Compilation errors break the complexity encapsulation on DSLs, impairs success in industry
From the paper "Scripting the Type Inference Process" -Bastiaan Heeren Jurriaan Hage S. Doaitse Swierstra:
- .. Combinator languages are a means of deﬁning domain speciﬁc languages embedded within an existing programming language, using the abstraction facilities present in the latter. However, since the domain speciﬁc extensions are mapped to constructs present in the underlying language, all type errors are reported in terms of the host language, and not in terms of concepts from the combinator library. In addition, the developer of a combinator library may be aware of various mistakes which users of the library can make, something which he can explain in the documentation for the library, but which he cannot make part of the library itself.
- ..As a result, the beginning programmer is likely to be discouraged from pro-gramming in a functional language, and may see the rejection of programs as a nuisance instead of a blessing. The experienced user might not look at the messages at all.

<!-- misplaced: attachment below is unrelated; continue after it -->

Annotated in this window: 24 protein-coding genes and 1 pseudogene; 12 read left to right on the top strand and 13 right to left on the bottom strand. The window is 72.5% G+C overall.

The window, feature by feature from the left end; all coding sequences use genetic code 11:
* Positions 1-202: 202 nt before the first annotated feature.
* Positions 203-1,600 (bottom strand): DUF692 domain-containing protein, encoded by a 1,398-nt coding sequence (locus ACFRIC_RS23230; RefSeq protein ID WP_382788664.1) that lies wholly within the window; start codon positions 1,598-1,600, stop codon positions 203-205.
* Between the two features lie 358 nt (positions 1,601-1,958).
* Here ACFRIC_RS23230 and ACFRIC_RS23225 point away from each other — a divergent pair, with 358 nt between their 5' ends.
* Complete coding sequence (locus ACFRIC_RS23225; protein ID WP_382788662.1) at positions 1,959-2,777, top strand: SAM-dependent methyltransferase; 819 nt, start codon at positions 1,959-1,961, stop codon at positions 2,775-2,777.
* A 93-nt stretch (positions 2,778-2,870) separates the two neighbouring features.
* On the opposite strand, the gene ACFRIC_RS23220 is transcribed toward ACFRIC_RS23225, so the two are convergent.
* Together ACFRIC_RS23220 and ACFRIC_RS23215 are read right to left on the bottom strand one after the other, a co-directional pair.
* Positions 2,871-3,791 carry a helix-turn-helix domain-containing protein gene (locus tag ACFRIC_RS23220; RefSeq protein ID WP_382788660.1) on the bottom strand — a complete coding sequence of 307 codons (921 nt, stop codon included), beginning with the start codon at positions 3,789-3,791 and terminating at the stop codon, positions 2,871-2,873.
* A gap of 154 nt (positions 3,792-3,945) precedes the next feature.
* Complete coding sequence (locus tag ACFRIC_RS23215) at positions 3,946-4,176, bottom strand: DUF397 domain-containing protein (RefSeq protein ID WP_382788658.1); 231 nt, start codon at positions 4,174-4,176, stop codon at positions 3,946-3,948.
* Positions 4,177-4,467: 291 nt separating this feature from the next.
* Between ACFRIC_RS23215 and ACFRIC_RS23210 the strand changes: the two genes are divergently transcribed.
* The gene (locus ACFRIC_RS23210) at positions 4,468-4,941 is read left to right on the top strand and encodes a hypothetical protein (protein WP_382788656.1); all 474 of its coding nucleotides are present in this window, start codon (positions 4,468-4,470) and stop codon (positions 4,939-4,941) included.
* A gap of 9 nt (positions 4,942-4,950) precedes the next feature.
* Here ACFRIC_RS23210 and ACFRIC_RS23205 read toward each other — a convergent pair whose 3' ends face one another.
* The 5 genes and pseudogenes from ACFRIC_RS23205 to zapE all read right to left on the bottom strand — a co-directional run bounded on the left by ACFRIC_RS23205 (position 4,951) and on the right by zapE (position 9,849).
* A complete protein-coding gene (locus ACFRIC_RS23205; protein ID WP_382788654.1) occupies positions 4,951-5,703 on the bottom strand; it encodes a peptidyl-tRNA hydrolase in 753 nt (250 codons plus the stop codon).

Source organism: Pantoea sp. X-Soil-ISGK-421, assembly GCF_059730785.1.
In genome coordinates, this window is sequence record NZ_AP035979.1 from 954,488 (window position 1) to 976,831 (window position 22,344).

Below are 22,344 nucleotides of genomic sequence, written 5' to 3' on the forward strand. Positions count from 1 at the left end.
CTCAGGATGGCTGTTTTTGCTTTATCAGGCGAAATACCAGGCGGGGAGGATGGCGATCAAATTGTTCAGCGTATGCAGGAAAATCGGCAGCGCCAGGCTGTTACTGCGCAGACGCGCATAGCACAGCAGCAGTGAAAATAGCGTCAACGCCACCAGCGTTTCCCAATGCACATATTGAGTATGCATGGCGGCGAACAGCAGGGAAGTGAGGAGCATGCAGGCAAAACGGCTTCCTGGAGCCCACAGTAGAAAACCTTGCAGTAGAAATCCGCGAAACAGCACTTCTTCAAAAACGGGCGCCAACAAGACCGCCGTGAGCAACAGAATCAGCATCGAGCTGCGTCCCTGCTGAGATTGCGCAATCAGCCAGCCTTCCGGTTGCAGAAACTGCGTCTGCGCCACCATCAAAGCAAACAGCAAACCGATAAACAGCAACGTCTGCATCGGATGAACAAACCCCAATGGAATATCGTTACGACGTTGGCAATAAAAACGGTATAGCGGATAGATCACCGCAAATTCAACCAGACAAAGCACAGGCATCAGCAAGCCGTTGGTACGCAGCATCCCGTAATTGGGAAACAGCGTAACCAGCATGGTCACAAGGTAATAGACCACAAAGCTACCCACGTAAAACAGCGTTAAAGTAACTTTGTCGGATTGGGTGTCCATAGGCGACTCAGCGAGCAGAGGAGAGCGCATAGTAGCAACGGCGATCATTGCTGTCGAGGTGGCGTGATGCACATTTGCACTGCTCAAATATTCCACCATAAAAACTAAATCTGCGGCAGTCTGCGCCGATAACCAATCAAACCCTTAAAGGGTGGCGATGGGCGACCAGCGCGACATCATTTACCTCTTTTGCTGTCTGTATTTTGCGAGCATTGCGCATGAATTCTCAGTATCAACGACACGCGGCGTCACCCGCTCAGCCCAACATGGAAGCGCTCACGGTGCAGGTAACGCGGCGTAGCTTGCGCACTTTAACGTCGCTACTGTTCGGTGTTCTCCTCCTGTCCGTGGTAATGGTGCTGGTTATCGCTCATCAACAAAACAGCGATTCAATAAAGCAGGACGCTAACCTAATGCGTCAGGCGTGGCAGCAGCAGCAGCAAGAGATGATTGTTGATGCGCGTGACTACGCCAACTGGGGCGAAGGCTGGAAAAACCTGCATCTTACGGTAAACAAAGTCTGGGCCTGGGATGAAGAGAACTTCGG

Definitively this is probably the biggest barrier for the acceptance of Haskell on Industry. We need to start with something not as sophisticated as the Helium paper "Scripting the Type Inference Process", but maybe a partial implementation of the techniques mentioned, so that the development can be enhanced in the future.
Maybe some kind of library that permits postprocessing of GHC errors and/or the identification of points in the current type checker where some kind of rules can be defined by the programmer can be the first step.
|Component||Compiler (Type checker)|